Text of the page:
where S(t) is the time from seroconversion to biomarker crossing. Here we see there is a clear assumption that T is independent of calendar time d. This is consistent with the framework first proposed by De Gruttola and Lagakos (Biometrics, 1989) where the time to first event is assumed to be independent of the time between first and second events, the data are essentially a three-state progressive semi-Markov model where interest lies in estimating the sojourn distribution in state 2. Alternatively, the methods of Frydman (JRSSB, 1992) are based on a Markov assumption. Here the marginal distribution of the sojourn in state 2 could be estimated by integrating over the estimated distribution of times to entry into state 2. Sweeting et al however treat it as standard bivariate survival data (where X denotes the time to serocoversion and Z denotes time to biomarker crossing) using MLEcens for estimation. It's not clear whether this is sensible if the aim is to estimate P(d) as defined above. Moreover, Betensky and Finklestein (Statistics in Medicine, 1999) suggested an alternative algorithm would be required for doubly-censored data because of the inherent ordering (i.e. Z>X). Presumably as long as the intervals for seroconversion and crossing are disjoint the NPMLE for S is guaranteed to have support only at non-negative times.

Sweeting et al make a great deal about the fact that since the NPMLE of (X,Z) is non-unique, e.g. the NPMLE can only ascribe mass to regions of the (X,Z) plane, and that T = Z - X, there will be huge uncertainty over the distribution of S between the extremes of assuming mass only in the lower left corner or only in the upper right corner of the support rectangles. They provide a plot to show this in their data example. The original approach to doubly-censored data of De Gruttola and Lagakos assumes a set of discrete time points of mass for S (the generalization to higher order models was given by Sternberg and Satten). This largely avoids any problems of non-uniqueness (though some problems remain see e.g. Griffin and Lagakos 2010).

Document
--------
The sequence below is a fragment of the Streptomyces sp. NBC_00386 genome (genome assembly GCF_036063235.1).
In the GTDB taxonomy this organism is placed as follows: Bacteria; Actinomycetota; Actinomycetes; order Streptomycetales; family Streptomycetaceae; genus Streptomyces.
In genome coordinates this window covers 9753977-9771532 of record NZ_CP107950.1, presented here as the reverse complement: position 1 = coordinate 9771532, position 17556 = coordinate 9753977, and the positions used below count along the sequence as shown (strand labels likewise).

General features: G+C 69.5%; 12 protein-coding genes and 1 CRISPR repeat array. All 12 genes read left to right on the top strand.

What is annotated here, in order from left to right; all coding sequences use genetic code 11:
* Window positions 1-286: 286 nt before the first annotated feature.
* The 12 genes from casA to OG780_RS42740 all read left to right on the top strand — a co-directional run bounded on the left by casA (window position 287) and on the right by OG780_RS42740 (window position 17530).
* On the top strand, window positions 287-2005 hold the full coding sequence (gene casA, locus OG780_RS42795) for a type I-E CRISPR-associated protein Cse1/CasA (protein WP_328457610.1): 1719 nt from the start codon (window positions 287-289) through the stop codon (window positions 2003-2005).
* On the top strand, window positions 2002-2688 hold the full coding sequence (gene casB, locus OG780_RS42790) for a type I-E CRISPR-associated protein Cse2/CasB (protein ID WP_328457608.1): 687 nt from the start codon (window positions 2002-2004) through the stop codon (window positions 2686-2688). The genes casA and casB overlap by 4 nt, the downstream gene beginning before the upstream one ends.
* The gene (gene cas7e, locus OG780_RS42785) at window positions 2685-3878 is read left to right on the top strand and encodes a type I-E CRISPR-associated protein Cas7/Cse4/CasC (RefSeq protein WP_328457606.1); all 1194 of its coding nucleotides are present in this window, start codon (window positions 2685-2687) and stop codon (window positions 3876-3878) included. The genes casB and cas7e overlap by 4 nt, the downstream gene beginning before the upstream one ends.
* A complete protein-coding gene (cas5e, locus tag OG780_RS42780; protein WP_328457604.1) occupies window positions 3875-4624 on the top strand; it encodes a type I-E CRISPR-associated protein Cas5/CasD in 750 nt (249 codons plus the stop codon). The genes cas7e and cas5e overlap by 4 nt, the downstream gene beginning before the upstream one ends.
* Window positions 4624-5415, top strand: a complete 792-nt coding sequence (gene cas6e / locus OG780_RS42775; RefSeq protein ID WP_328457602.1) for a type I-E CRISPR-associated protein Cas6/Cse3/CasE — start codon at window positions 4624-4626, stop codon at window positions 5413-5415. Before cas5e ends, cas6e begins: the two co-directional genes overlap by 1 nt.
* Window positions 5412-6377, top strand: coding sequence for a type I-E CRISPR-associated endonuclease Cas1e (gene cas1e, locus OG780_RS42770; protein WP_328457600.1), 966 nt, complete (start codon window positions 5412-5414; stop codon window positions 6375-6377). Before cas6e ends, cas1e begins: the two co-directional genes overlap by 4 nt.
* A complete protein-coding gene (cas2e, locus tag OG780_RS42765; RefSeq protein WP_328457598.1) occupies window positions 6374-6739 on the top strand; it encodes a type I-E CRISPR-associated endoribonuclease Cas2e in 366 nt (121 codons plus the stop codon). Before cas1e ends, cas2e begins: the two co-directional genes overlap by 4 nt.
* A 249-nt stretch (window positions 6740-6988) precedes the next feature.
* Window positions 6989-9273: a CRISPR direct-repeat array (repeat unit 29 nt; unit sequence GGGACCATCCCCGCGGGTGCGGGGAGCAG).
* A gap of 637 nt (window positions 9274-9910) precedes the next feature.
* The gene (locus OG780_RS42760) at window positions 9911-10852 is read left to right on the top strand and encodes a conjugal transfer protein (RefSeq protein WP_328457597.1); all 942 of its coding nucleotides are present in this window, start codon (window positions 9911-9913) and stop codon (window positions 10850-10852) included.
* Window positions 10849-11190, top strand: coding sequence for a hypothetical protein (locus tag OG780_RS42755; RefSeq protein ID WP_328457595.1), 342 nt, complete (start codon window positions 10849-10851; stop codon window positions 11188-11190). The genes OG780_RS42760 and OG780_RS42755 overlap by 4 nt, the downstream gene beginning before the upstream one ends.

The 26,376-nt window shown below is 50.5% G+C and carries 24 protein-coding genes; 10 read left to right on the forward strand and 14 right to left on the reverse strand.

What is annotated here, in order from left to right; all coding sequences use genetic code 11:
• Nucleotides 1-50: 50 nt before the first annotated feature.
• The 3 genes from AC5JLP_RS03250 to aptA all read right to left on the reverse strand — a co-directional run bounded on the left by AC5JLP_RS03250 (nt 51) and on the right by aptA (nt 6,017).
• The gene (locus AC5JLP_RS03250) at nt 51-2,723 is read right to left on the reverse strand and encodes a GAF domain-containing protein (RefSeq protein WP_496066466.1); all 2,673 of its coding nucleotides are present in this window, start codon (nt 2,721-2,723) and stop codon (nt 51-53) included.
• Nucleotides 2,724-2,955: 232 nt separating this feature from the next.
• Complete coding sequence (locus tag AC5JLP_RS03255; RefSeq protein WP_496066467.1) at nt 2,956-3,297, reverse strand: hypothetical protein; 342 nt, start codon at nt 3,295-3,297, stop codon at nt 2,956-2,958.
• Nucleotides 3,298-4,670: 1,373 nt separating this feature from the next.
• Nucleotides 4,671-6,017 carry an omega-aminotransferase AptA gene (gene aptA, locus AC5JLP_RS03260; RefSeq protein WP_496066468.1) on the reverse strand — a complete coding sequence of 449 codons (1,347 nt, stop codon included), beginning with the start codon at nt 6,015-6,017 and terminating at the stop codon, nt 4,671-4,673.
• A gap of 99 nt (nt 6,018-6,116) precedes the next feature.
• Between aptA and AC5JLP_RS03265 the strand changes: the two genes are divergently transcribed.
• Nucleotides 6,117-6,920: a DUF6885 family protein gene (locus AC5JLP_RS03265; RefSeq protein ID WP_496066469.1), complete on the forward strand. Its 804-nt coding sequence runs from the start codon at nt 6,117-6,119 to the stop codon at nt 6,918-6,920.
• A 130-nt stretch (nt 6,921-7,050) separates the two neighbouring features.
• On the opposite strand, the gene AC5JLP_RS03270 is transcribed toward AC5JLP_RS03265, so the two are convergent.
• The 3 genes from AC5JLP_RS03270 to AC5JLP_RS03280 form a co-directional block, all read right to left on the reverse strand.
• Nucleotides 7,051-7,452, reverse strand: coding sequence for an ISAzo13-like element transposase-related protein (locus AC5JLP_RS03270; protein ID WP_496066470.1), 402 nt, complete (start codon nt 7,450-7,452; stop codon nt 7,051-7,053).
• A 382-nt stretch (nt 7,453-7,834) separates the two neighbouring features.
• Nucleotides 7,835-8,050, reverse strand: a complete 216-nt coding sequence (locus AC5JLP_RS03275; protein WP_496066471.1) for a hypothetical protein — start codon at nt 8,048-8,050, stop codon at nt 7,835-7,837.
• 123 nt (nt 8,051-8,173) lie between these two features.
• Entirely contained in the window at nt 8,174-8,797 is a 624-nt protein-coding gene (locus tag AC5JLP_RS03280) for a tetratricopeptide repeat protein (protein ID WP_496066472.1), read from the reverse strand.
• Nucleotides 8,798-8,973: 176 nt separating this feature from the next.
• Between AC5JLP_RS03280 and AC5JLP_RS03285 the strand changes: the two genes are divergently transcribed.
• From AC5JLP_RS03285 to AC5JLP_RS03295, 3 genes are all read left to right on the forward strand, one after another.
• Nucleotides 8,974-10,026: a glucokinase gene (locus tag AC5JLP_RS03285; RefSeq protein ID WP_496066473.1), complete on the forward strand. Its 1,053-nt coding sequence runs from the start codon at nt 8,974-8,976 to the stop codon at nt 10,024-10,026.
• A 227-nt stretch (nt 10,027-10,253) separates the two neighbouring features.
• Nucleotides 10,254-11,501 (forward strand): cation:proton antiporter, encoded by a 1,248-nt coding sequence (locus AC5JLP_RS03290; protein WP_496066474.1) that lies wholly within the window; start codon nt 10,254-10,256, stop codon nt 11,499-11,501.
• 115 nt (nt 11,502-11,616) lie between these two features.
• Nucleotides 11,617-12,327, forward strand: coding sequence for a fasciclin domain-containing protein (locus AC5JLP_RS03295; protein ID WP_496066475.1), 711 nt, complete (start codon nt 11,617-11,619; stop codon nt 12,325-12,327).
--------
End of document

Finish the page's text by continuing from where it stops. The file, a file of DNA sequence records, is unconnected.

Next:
For the non-parametric approach, Sweeting et al seem extremely reluctant to make any assumptions whatsoever. In contrast, they go completely to town on assumptions once they get onto their preferred Bayesian method. It should firstly be mentioned that the outcome time is time to crossing of a biomarker and there is considerable auxiliary data available in the form of intermediate measurements. Thus, under any kind of monotonicity assumptions, we can see that extra modelling of the growth process of the biomarker has merit. Sweeting et al use a parametric, mixed effects growth model, to model the growth of the biomarker. The growth is measured in terms of time since seroconversion, which is unknown. They consider two methods: a naive method that assumes seroconversion occurs at the midpoint of the time interval and a uniform prior method that assumes a priori that the seroconversion time is distributed uniformly within the times at which it is interval censored (i.e. last time before seroconversion and the first biomarker measurement time). The first method is essentially like imputing the interval midpoint for X. The second method is like assuming the marginal distribution for X is uniform.

Overall, the paper comes across as a straw man argument against non-parametric methods appended onto a Bayesian analysis that makes multiple (unverified) assumptions.

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